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EMCCDs Article Electron Multiplying Charge-Coupled Devices (EMCCDs)

By incorporating on-chip multiplication gain, the electron multiplying CCD achieves, in an all solid-state sensor, the single-photon detection sensitivity typical of intensified or electron-bombarded CCDs at much lower cost and without compromising the quantum efficiency and resolution characteristics of the conventional CCD structure.

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Visualizing Endoplasmic Reticulum Dynamics

Objective: UPlanSApo 100x oil/1.40 Exposure: 400 ms
Microscope: Olympus DSU/IX81 Gain: 3
Camera: Hamamatsu ImagEM Interval: 2 s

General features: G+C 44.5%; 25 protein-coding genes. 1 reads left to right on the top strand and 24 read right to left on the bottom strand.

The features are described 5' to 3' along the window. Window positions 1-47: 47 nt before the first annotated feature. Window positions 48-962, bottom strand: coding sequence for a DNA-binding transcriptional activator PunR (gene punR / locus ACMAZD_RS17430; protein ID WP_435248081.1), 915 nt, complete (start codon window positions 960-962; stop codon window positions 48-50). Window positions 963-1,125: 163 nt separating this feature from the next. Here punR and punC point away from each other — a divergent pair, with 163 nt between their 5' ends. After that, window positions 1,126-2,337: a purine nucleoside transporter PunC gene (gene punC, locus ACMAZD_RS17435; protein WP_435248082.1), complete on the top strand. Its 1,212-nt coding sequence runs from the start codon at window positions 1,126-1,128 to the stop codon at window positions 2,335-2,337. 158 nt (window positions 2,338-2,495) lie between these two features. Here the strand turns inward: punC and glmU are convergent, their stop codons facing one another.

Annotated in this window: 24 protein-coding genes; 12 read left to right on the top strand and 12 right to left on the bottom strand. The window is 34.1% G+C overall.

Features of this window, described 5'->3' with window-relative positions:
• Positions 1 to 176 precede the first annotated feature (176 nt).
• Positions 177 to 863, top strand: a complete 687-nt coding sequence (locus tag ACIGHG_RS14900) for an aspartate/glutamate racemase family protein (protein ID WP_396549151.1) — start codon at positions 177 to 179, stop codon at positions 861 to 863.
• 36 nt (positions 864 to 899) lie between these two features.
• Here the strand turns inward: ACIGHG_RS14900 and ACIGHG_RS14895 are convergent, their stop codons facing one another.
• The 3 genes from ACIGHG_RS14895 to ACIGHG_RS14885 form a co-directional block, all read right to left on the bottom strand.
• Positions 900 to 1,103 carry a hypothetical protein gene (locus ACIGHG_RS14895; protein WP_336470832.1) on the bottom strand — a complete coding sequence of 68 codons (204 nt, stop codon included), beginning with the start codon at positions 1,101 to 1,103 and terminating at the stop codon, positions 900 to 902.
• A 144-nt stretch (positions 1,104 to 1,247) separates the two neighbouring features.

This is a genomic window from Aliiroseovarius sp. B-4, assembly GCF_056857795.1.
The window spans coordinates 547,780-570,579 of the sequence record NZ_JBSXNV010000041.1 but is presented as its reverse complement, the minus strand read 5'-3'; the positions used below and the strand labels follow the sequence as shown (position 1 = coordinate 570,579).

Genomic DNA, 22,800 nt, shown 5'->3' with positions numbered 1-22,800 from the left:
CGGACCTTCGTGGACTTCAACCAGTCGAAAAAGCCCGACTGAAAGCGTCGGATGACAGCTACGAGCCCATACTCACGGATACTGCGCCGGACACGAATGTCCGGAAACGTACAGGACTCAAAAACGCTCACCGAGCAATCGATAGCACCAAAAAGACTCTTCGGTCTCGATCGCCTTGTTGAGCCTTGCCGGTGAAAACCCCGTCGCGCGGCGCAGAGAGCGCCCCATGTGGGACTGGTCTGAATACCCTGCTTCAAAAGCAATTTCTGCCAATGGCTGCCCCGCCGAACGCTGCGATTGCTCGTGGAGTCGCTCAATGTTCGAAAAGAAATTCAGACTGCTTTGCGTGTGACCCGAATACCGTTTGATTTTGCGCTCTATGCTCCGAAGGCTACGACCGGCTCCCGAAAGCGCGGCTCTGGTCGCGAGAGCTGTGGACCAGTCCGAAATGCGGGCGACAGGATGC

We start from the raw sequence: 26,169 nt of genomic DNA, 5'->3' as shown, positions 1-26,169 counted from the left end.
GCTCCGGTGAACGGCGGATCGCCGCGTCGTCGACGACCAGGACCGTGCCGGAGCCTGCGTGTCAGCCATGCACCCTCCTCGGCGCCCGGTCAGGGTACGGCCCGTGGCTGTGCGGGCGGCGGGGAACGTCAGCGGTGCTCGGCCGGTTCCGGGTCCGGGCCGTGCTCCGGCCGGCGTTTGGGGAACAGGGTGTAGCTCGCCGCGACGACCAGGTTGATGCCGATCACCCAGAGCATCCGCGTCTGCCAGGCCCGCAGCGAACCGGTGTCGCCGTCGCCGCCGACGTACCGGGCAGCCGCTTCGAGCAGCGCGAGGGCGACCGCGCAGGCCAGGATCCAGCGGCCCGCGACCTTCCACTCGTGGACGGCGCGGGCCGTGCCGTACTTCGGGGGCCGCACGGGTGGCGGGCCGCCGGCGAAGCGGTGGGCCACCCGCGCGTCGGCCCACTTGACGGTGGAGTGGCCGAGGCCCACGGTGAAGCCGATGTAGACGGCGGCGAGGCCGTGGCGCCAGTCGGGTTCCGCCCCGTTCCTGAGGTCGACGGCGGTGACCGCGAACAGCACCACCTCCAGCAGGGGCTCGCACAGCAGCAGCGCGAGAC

The endoplasmic reticulum (ER) is a network of flattened sacs and branching tubules that extends throughout the cytoplasm in plant and animal cells. These sacs and tubules are all interconnected by a single continuous membrane so that the organelle has only one large, highly convoluted and complexly arranged lumen (internal space). Usually referred to as the endoplasmic reticulum cisternal space, the lumen of the organelle often takes up more than 10 percent of the total volume of a cell. The endoplasmic reticulum membrane allows molecules to be selectively transferred between the lumen and the cytoplasm, and since it is connected to the double-layered nuclear envelope, it further provides a pipeline between the nucleus and the cytoplasm. In this digital video, pig kidney epithelial cells (LLC-PK1 line) expressing mEmerald fluorescent protein (green fluorescence) fused to a targeting signal that transports the chimera to the endoplasmic reticulum were imaged in 2-second intervals to visualize dynamics.